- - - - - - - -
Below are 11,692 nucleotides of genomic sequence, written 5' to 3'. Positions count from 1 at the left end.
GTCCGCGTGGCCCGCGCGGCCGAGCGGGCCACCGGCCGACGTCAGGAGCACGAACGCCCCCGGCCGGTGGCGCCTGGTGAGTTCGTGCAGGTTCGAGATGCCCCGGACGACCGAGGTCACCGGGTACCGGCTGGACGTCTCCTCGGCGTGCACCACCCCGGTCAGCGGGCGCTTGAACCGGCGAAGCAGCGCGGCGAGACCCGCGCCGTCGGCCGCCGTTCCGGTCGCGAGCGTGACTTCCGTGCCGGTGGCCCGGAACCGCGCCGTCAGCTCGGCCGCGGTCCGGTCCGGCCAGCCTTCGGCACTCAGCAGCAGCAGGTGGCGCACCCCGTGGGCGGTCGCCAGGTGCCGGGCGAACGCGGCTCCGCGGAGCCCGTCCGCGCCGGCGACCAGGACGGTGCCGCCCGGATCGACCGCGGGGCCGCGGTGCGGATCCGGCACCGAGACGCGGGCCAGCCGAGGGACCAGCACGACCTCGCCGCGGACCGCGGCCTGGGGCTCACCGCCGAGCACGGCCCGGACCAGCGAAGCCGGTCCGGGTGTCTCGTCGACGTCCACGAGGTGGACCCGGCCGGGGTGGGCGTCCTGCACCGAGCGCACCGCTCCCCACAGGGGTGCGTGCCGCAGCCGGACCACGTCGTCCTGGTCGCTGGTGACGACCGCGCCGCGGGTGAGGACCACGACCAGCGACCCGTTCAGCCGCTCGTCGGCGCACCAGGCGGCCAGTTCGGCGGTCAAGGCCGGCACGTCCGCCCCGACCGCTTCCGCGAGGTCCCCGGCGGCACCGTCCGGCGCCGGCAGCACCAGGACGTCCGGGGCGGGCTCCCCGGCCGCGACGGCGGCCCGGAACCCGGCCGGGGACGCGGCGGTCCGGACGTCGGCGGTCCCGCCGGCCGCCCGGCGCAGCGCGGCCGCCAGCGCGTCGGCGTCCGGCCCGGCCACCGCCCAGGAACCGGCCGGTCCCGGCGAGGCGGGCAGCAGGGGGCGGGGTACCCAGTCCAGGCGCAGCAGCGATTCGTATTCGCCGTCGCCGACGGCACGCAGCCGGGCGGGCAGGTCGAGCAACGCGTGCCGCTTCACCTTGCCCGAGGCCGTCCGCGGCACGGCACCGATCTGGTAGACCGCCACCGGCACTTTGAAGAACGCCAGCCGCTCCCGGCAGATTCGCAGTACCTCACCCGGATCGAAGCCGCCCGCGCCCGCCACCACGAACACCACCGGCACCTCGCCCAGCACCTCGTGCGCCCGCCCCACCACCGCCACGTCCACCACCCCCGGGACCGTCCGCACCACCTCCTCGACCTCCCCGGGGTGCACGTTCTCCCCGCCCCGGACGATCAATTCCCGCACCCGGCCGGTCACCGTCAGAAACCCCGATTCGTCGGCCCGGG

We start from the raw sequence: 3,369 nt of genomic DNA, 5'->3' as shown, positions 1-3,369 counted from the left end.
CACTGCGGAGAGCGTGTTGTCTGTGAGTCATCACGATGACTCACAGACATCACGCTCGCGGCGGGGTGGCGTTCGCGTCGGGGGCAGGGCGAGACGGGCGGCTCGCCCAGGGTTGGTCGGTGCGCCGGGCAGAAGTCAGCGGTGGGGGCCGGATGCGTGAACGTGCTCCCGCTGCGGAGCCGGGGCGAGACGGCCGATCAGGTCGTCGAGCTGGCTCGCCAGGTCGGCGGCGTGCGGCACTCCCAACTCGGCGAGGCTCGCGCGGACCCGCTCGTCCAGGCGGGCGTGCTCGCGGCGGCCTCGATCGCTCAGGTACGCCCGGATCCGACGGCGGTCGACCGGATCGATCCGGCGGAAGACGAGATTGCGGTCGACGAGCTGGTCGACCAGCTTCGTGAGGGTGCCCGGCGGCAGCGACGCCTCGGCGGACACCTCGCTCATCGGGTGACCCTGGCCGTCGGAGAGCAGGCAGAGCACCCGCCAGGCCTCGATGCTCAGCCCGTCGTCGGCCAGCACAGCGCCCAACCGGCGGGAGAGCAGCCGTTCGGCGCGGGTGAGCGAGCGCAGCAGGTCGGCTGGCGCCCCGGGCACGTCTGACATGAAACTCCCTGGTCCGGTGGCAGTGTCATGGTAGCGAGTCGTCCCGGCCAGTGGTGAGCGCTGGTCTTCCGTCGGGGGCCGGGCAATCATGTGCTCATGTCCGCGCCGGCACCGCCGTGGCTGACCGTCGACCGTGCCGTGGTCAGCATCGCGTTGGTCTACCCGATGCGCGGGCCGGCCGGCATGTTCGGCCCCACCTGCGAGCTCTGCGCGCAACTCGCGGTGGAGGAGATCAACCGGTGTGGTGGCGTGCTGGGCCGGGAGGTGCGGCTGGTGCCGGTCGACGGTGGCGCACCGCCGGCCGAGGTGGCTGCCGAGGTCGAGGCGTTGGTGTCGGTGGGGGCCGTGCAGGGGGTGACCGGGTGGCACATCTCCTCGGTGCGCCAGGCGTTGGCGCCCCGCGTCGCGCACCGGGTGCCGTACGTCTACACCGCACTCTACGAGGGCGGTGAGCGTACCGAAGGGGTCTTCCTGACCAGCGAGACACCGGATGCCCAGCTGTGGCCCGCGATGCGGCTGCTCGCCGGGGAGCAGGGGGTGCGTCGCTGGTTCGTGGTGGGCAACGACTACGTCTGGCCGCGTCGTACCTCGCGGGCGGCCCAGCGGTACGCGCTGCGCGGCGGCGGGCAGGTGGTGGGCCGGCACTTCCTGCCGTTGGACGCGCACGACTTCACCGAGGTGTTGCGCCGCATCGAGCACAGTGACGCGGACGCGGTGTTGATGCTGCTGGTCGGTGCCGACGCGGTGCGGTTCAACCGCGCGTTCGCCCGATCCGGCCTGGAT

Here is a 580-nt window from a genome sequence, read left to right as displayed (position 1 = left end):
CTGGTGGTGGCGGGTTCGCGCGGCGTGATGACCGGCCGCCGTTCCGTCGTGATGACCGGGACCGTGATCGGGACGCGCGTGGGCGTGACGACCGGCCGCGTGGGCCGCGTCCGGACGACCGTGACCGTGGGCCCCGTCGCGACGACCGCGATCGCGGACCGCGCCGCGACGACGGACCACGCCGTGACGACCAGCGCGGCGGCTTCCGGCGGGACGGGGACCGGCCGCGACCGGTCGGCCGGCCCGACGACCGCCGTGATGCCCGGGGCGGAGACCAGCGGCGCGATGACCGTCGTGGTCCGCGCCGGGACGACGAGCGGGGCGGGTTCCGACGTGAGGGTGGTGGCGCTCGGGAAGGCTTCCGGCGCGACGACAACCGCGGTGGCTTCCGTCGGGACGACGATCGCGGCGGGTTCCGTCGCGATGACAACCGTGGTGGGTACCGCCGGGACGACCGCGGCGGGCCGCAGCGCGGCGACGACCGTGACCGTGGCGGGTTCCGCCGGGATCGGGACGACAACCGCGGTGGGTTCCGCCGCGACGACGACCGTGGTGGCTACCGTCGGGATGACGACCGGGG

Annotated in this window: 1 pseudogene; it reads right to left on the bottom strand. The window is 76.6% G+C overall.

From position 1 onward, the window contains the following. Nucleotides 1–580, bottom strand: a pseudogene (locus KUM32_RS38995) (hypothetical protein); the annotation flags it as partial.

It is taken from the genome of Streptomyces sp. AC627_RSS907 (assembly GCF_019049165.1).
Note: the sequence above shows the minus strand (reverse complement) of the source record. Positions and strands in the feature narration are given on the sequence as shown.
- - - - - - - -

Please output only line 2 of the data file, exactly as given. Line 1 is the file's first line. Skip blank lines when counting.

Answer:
GTCCGCGTGGCCCGCGCGGCCGAGCGGGCCACCGGCCGACGTCAGGAGCACGAACGCCCCCGGCCGGTGGCGCCTGGTGAGTTCGTGCAGGTTCGAGATGCCCCGGACGACCGAGGTCACCGGGTACCGGCTGGACGTCTCCTCGGCGTGCACCACCCCGGTCAGCGGGCGCTTGAACCGGCGAAGCAGCGCGGCGAGACCCGCGCCGTCGGCCGCCGTTCCGGTCGCGAGCGTGACTTCCGTGCCGGTGGCCCGGAACCGCGCCGTCAGCTCGGCCGCGGTCCGGTCCGGCCAGCCTTCGGCACTCAGCAGCAGCAGGTGGCGCACCCCGTGGGCGGTCGCCAGGTGCCGGGCGAACGCGGCTCCGCGGAGCCCGTCCGCGCCGGCGACCAGGACGGTGCCGCCCGGATCGACCGCGGGGCCGCGGTGCGGATCCGGCACCGAGACGCGGGCCAGCCGAGGGACCAGCACGACCTCGCCGCGGACCGCGGCCTGGGGCTCACCGCCGAGCACGGCCCGGACCAGCGAAGCCGGTCCGGGTGTCTCGTCGACGTCCACGAGGTGGACCCGGCCGGGGTGGGCGTCCTGCACCGAGCGCACCGCTCCCCACAGGGGTGCGTGCCGCAGCCGGACCACGTCGTCCTGGTCGCTGGTGACGACCGCGCCGCGGGTGAGGACCACGACCAGCGACCCGTTCAGCCGCTCGTCGGCGCACCAGGCGGCCAGTTCGGCGGTCAAGGCCGGCACGTCCGCCCCGACCGCTTCCGCGAGGTCCCCGGCGGCACCGTCCGGCGCCGGCAGCACCAGGACGTCCGGGGCGGGCTCCCCGGCCGCGACGGCGGCCCGGAACCCGGCCGGGGACGCGGCGGTCCGGACGTCGGCGGTCCCGCCGGCCGCCCGGCGCAGCGCGGCCGCCAGCGCGTCGGCGTCCGGCCCGGCCACCGCCCAGGAACCGGCCGGTCCCGGCGAGGCGGGCAGCAGGGGGCGGGGTACCCAGTCCAGGCGCAGCAGCGATTCGTATTCGCCGTCGCCGACGGCACGCAGCCGGGCGGGCAGGTCGAGCAACGCGTGCCGCTTCACCTTGCCCGAGGCCGTCCGCGGCACGGCACCGATCTGGTAGACCGCCACCGGCACTTTGAAGAACGCCAGCCGCTCCCGGCAGATTCGCAGTACCTCACCCGGATCGAAGCCGCCCGCGCCCGCCACCACGAACACCACCGGCACCTCGCCCAGCACCTCGTGCGCCCGCCCCACCACCGCCACGTCCACCACCCCCGGGACCGTCCGCACCACCTCCTCGACCTCCCCGGGGTGCACGTTCTCCCCGCCCCGGACGATCAATTCCCGCACCCGGCCGGTCACCGTCAGAAACCCCGATTCGTCGGCCCGGG